In the book Atlas Shrugged, three grown children of a wealthy business owner inherit a business called the 20th Century Motor Company. The three new owners were socialists, and decided to run the company like a socialist state. They decreed that all the employees would be paid not on effort, results or seniority, but on need. For example, employees with bigger families got paid more than the employees who were single and had no kids, even if the single employees worked double as hard, made more money for the company, and/or had worked there much longer.

Employees were supposed to work as hard as their ability allowed them to. So smarter, more talented employees were expected to work harder (and remember, not get paid based on this work but instead on their “need”) and dumber and/or less talented employees were allowed to slack off.

When the company started to lose money, the socialist owners, loving democracy, had the employees vote on ‘who was at fault?’. The men found to be at fault were forced to work overtime for six months without pay, because again, the company didn’t pay based on work hours, but only on “need.”

The company quickly went out of business due to all of the jealousy and infighting. Because socialist concepts do not work in companies (much less in real life).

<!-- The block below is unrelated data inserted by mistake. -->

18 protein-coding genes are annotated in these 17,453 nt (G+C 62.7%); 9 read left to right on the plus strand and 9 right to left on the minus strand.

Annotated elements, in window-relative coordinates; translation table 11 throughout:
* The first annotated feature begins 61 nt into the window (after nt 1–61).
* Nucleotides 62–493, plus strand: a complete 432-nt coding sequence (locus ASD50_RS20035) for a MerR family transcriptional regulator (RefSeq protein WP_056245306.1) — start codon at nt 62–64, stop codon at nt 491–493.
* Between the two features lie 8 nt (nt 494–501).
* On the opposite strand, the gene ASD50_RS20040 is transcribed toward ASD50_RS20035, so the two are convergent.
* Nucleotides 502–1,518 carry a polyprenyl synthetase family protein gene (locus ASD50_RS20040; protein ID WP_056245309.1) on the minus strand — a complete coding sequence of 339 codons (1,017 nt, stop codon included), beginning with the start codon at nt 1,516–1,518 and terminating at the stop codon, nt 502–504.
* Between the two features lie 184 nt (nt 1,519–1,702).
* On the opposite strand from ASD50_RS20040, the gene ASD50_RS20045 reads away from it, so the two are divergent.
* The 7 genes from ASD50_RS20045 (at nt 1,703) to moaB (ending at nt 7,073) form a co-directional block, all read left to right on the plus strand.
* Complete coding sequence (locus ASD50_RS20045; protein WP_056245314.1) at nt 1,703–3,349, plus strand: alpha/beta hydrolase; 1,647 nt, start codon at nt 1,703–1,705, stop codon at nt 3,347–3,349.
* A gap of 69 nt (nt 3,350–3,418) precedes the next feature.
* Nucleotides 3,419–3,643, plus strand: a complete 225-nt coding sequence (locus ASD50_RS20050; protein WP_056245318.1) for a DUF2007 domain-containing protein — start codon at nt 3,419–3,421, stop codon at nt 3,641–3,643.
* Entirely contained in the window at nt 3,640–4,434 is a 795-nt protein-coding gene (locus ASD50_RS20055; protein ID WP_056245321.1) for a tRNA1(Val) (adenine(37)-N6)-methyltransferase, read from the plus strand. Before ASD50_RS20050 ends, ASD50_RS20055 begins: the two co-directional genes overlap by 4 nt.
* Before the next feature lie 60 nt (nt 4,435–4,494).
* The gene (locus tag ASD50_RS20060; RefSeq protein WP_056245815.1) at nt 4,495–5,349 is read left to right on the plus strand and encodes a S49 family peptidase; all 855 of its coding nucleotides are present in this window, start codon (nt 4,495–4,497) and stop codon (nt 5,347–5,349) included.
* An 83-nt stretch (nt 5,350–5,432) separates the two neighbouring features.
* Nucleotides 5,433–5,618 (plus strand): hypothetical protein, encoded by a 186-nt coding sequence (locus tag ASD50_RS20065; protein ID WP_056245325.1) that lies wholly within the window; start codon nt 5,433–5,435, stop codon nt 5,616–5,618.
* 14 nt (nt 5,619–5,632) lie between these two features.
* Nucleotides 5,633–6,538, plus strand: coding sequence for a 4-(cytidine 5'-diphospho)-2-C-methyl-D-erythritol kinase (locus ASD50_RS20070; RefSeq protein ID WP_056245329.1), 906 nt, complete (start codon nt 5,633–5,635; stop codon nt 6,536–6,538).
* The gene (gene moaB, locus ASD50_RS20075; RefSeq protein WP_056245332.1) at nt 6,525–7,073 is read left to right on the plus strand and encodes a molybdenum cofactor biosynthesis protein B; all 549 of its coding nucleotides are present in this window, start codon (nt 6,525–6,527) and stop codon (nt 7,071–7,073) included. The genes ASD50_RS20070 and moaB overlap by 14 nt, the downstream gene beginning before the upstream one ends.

As has happened many times, Atlas Shrugged has predicted real-life future. A few months ago, left wing CEO Dan Price, head of a merchant processing company, declared that EVERY employee in the company was to make a minimum of $70,000 per year, regardless of what that employee did, how well he did it, or how long he worked at the company.

In a 70-employee company, about 30 of them instantly doubled their salaries. As one might expect, left wing websites all over the place praised this utopian moron, um, I mean, compassionate savior of the working man, for his fairness and forthrightness.

What do you think happened?

Would you like to guess?

Tons of customers cancelled their accounts fearing (correctly!) that he’d probably have to raise his prices because of the insane amount that he was paying his employees. Then he lost two of his best employees, stating it was unfair to double the pay of some new hires while the longest-serving staff members got small or no raises. Seeing all this lost money, he got sued by some of the other companies’ owners.